“Change is coming at us with the greatest velocity in human history”. In the single second it took you to read that sentence, an algorithm executed 1,000 stock trades. Computers at the credit card network Visa processed over 3 million transactions. Right now, 56,000 Google searches are returning tens of billions of results links and at this very moment, more than 2.5 million emails are being sent, not all of them by actual human beings. Technology is accelerating the pace of business at unthinkable speeds, so much so that the job you have today is changing as quickly as you read this page. If we can barely imagine one second’s worth digital deluge, how will we get our heads around the stunningly different future of work. For generations, new technologies – from the steam engine to the Internet and beyond – have fundamentally changed the nature of work and the economy. But the change is happening faster now while we are living longer. Where our parents and grandparents might have experienced only one, or even no, significant change in their lifetimes, you have likely already experienced a dramatic technology-driven shift in your career, and your children will likely absorb a major shift every ten to fifteen years across theirs.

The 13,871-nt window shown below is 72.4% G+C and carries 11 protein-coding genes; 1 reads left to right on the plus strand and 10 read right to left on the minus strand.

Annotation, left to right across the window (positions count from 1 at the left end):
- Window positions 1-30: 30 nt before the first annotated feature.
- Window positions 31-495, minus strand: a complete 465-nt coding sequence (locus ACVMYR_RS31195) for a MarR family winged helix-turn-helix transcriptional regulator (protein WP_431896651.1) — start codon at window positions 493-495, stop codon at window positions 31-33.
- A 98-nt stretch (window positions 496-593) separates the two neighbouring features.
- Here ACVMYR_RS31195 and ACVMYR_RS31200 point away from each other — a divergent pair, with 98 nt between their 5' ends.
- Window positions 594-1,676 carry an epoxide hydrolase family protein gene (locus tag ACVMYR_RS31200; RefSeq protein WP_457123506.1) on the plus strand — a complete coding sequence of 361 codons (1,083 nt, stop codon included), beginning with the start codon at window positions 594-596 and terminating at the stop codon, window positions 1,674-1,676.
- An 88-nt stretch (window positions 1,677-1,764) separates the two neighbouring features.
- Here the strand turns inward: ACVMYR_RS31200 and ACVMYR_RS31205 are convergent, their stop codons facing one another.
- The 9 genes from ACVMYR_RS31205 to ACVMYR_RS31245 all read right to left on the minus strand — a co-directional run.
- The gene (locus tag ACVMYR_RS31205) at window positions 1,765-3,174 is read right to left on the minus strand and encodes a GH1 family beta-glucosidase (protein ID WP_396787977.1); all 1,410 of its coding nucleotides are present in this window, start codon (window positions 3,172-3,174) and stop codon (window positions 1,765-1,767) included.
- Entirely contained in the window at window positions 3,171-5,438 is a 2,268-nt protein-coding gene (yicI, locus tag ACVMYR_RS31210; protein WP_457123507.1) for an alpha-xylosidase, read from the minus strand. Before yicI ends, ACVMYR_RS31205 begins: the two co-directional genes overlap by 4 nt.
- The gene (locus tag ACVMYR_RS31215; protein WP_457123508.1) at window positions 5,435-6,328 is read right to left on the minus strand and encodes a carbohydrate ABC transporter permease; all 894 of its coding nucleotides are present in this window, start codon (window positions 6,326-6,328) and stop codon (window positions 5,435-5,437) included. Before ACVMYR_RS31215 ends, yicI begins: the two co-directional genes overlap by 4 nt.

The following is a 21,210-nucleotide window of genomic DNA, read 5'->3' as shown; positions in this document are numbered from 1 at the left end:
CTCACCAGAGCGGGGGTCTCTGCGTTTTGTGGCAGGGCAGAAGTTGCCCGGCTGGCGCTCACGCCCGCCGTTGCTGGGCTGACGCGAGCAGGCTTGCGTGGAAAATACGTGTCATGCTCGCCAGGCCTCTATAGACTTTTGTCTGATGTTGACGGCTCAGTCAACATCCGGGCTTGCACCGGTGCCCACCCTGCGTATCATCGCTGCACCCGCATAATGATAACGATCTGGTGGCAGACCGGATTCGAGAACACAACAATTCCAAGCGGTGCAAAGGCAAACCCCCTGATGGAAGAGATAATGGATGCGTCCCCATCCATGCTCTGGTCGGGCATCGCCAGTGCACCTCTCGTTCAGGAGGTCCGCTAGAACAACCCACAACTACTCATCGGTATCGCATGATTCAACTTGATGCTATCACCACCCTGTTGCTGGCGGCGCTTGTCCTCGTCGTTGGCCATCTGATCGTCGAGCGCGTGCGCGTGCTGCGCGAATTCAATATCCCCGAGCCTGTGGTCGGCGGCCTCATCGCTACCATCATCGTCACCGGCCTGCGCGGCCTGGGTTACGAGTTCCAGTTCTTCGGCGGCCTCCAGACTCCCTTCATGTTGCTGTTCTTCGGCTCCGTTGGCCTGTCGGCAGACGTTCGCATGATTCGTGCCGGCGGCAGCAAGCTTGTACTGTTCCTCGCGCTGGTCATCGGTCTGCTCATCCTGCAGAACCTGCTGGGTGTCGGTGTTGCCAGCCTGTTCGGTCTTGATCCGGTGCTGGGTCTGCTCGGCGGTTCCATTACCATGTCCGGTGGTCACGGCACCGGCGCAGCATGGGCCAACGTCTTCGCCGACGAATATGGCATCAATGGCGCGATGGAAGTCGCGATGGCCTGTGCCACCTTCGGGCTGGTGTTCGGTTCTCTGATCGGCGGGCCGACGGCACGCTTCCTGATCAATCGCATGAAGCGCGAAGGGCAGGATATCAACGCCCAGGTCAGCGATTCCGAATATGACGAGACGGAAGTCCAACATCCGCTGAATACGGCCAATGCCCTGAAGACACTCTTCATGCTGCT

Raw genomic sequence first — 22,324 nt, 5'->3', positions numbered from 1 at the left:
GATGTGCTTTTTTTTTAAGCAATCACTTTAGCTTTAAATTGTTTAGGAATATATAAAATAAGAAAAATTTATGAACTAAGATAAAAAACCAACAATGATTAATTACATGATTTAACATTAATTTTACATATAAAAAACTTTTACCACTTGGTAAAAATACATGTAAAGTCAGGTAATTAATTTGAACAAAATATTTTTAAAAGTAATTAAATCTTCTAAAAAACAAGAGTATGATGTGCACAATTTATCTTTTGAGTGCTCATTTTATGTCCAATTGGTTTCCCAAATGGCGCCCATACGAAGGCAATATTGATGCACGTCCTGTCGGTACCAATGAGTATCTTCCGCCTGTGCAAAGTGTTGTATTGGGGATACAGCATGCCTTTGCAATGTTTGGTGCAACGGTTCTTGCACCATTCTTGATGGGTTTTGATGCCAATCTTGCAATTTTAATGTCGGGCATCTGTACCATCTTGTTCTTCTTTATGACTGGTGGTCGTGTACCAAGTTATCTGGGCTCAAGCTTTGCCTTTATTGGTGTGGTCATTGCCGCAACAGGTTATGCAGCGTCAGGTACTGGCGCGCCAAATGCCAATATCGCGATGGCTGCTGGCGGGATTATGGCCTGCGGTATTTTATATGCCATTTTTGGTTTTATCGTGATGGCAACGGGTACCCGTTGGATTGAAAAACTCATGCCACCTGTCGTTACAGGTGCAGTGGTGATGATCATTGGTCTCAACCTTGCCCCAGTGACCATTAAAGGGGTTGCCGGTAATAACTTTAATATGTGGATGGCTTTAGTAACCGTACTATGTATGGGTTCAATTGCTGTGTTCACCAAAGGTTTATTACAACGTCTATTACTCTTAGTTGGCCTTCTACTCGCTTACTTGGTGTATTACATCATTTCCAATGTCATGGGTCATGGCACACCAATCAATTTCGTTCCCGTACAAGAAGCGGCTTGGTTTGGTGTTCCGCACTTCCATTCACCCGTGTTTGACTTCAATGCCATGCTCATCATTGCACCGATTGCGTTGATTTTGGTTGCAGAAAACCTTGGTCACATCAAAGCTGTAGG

5) The era of blind faith in big data must end